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In director Adam McKay’s “Don’t Look Up,” a 2021 satire about two scientists who try in vain to warn the world about a planet-destroying comet, scientists’ desperate pleas for action ultimately don’t work. does.

But don’t take this as McKay’s perspective on the power of activism to change the course of the climate crisis his film was actually about an existential threat.


McKay plans to announce a $4 million donation Tuesday to the Climate Emergency Fund, an organization dedicated to getting money into the hands of activists engaged in disruptive demonstrations that demand faster, more aggressive climate action. urges. It is the largest donation the fund has received since it began in 2019, and McKay’s largest personal gift. He joined the organization’s board in August.

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McKay said in a recent interview with the Associated Press, “Climate change is extremely dangerous, extremely frightening, and quickly the only thing I’m thinking about on a daily basis, even as I write the script. I am writing and directing or producing.” ,

From the overthrow of the monarchy to the era of labor movements and civil rights, activism is an “incredibly kinetic, powerful, transformative” force that has driven change throughout history, he said.

The Climate Emergency Fund has awarded $7 million to organizations supporting mostly volunteer climate activists around the world. Those activists have done everything from marching the streets of France to urging people to “look up”—a reference to Mackay’s film—about the need for federal climate law to ride on the boat of West Virginia Sen. To perform on the near water.

The fund’s goal is to provide a bridge to the more traditional wealthy donors, with activists looking to make a statement—two groups that don’t always see eye-to-eye, the fund’s executive director and clinical psychologist Margaret Klein. Salamon said.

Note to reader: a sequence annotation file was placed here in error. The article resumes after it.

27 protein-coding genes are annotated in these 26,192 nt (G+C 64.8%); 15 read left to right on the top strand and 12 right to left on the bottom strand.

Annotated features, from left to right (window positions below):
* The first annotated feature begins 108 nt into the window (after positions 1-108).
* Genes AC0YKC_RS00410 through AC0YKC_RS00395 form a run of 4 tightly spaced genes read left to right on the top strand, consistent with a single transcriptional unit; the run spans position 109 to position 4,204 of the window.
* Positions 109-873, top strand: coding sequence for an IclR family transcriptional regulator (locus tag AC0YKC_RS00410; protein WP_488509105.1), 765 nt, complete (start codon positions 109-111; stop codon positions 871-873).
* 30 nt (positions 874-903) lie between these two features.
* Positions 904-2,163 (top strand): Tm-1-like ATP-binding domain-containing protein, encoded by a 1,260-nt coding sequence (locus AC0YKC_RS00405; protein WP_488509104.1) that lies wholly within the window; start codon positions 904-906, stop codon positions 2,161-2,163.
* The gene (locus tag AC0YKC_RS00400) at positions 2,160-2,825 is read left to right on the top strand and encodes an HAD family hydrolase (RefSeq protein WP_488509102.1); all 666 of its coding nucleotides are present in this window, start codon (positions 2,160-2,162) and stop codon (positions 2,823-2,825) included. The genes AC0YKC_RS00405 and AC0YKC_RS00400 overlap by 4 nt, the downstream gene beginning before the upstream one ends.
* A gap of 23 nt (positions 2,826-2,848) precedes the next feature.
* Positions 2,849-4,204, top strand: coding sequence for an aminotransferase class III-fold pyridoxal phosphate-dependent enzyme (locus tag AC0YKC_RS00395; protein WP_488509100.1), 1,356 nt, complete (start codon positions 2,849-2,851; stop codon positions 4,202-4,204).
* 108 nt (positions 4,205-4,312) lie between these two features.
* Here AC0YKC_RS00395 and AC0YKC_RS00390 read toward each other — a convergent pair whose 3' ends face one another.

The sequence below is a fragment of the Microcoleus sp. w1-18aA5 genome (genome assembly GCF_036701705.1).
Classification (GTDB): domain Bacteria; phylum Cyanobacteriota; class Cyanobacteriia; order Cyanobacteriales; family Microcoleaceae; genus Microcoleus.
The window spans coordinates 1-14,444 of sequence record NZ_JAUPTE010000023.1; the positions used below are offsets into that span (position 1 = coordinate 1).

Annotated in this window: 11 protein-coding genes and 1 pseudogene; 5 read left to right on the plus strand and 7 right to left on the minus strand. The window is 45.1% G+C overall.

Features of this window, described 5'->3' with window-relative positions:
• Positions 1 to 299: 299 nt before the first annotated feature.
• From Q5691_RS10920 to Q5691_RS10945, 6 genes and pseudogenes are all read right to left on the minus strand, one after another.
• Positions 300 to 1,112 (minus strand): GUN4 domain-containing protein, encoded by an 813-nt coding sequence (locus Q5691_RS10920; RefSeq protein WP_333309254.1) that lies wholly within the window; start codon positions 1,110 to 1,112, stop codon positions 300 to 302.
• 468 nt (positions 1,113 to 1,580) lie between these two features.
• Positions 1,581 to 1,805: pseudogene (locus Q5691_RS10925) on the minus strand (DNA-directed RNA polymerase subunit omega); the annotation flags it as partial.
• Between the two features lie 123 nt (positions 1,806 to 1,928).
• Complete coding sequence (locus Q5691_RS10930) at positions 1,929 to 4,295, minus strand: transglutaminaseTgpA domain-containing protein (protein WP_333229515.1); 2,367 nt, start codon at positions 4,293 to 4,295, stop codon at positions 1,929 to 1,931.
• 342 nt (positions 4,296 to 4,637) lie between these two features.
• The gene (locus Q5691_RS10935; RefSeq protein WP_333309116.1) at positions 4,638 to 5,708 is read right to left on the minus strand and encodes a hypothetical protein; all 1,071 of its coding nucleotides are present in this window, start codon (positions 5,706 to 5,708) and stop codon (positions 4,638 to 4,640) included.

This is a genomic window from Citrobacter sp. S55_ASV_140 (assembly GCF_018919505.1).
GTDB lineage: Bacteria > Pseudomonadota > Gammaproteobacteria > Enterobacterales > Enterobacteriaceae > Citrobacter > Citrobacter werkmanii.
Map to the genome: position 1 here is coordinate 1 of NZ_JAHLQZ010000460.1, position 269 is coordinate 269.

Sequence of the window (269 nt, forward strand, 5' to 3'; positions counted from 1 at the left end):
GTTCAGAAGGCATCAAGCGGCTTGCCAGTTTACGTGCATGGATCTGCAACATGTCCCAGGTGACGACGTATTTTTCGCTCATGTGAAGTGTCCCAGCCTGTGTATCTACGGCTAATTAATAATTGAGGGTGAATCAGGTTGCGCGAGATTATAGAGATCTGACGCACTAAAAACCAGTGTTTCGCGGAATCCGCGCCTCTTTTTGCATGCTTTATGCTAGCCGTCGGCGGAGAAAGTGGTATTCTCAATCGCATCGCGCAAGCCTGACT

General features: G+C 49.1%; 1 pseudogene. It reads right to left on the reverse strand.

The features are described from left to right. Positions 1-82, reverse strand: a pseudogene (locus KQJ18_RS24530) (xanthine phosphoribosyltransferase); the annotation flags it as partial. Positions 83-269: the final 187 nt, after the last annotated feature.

As for the ending of “Don’t Look Up,” Salaman said it was a “significant psychological, cultural intervention” that put the stakes of the climate fight on clear display.

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For his part, McKay said he hesitates to attribute any direct action to his film. But he sees both the film and the disruptive protest as actions that change culture, which could be a major step toward influencing policy. He said the film received an incredible response from general audiences and scientists around the world, who have been fighting for climate action for decades.

He said, “It was really beautiful to see people who have been fighting this battle longer than me, who feel really watched.”

McKay, 54, began his career in comedy writing and became known for films such as “Anchorman” and “Step Brothers”. In recent years, his work has taken on a more political tone, although it is still in the realm of comedy – if dark. He wrote and directed “The Big Short”, about the 2008 financial collapse, and “Vice”, about the influence of former Vice President Dick Cheney, and he is the executive producer of “Succession”, about a media mogul and his children. I want to take over the television show company.

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He says that his own climate awakening came several years ago when he read a report by the International Panel on Climate Change that highlighted the vast differences that range from 3.6 degrees Fahrenheit to 2.7 degrees Fahrenheit above pre-industrial levels. will be generated when heated. It was the moment, he said, that he went from someone who was concerned about climate change to someone who saw it as a state of hair fire.

In subsequent years, the situation has only become more dire, he said, pointing to the drying up of the Colorado River, flooding in Pakistan and Europe’s summer heat, saying action is urgent.

“I truly believe, without exaggeration, scientifically speaking, this is the greatest challenge, story, threat in human history,” he said.